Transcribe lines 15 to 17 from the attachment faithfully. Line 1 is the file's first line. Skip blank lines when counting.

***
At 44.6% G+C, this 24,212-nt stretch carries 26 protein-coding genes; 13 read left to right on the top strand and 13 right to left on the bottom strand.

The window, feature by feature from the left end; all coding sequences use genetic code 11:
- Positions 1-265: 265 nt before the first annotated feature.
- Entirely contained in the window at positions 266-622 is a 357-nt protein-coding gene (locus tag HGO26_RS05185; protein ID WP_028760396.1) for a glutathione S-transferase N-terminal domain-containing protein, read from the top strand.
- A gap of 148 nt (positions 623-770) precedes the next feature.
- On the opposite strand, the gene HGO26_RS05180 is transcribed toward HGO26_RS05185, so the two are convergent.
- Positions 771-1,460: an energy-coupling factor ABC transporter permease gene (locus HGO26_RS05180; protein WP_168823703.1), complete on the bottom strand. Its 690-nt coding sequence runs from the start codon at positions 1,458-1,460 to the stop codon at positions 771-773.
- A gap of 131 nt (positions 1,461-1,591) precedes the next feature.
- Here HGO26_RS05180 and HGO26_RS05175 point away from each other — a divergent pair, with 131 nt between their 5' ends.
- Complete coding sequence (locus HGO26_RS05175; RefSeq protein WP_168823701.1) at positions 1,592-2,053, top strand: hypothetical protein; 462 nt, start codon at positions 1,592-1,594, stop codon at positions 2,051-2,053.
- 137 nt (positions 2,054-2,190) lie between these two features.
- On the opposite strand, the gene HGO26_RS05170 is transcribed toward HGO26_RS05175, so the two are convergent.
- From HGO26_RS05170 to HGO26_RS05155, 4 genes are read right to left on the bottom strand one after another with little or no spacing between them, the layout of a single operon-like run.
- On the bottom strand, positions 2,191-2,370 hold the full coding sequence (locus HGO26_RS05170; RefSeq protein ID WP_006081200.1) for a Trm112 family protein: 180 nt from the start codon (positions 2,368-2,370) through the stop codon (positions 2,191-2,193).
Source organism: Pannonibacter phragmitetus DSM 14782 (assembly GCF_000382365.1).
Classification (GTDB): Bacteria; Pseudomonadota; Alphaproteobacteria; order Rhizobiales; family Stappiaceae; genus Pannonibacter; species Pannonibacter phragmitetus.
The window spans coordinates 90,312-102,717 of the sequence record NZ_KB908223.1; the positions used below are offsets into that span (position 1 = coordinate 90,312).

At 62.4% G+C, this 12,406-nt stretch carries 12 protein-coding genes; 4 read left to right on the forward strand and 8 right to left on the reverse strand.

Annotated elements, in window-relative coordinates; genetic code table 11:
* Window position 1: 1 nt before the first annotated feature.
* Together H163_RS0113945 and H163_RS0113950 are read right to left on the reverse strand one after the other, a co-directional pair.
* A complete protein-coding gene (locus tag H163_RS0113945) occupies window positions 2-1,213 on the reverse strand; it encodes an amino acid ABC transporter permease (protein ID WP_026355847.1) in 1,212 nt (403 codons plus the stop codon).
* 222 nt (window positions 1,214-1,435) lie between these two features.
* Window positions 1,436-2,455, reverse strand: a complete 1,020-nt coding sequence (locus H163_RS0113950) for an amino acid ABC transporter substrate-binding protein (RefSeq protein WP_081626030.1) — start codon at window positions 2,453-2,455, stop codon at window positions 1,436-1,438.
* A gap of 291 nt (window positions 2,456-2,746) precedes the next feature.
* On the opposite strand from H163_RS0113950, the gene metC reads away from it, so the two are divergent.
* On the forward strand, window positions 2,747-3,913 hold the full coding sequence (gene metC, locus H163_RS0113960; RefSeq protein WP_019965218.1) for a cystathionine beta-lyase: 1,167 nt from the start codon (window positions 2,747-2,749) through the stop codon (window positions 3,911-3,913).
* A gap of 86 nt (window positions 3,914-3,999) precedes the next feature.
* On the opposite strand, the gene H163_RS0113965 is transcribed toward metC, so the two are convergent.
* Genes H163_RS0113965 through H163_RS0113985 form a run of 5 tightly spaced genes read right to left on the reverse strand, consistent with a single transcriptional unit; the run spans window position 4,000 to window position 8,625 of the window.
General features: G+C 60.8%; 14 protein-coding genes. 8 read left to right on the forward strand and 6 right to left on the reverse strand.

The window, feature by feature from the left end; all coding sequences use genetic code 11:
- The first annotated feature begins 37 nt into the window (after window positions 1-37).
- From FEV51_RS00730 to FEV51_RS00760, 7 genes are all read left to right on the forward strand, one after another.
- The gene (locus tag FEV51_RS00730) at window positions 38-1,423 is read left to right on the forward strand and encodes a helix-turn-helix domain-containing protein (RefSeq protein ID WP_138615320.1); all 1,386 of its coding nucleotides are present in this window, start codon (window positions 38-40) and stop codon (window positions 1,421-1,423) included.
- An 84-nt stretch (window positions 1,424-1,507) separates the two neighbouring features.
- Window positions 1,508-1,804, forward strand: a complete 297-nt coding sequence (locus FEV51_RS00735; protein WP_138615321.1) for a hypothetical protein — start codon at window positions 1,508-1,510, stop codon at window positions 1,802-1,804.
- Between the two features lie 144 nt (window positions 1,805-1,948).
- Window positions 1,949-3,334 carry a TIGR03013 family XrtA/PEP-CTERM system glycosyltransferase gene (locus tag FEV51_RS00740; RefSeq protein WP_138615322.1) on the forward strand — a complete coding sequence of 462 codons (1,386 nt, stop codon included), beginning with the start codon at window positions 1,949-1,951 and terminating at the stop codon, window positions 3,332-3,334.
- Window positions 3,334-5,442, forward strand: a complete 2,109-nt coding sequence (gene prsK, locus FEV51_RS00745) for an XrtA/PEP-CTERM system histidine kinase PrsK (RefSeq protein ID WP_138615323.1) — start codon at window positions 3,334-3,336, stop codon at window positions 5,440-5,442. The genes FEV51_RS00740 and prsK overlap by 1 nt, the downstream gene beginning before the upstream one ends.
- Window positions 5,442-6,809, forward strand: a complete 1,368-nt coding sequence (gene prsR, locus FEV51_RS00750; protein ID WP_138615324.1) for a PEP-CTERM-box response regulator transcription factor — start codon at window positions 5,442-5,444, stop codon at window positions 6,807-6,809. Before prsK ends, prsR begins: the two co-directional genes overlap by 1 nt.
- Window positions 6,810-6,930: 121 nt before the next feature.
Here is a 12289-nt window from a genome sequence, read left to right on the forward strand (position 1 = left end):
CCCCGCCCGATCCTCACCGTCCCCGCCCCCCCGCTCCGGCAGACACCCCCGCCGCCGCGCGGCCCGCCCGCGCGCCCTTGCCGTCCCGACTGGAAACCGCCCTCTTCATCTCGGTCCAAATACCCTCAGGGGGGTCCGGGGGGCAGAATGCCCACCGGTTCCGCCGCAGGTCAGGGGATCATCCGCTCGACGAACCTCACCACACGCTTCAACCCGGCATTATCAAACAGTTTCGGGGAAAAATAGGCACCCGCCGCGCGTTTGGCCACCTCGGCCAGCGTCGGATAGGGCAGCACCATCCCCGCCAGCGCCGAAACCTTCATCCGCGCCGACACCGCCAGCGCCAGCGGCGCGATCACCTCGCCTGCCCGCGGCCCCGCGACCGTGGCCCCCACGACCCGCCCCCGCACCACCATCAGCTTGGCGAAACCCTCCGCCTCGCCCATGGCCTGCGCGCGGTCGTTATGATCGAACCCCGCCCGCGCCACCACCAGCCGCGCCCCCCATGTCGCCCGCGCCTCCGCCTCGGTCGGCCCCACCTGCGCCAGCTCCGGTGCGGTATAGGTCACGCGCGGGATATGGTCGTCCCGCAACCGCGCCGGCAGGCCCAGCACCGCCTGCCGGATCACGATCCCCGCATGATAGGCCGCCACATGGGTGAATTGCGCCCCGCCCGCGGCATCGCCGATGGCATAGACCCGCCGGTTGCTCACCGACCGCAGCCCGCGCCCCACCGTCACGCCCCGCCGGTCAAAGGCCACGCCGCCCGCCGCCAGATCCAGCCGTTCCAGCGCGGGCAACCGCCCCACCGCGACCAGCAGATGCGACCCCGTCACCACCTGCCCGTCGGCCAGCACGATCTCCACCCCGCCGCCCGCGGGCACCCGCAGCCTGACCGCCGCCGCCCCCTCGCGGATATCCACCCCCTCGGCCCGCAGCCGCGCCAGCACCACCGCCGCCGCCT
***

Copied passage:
Source organism: Pannonibacter phragmitetus DSM 14782 (assembly GCF_000382365.1).
Classification (GTDB): Bacteria; Pseudomonadota; Alphaproteobacteria; order Rhizobiales; family Stappiaceae; genus Pannonibacter; species Pannonibacter phragmitetus.
The window spans coordinates 90,312-102,717 of the sequence record NZ_KB908223.1; the positions used below are offsets into that span (position 1 = coordinate 90,312).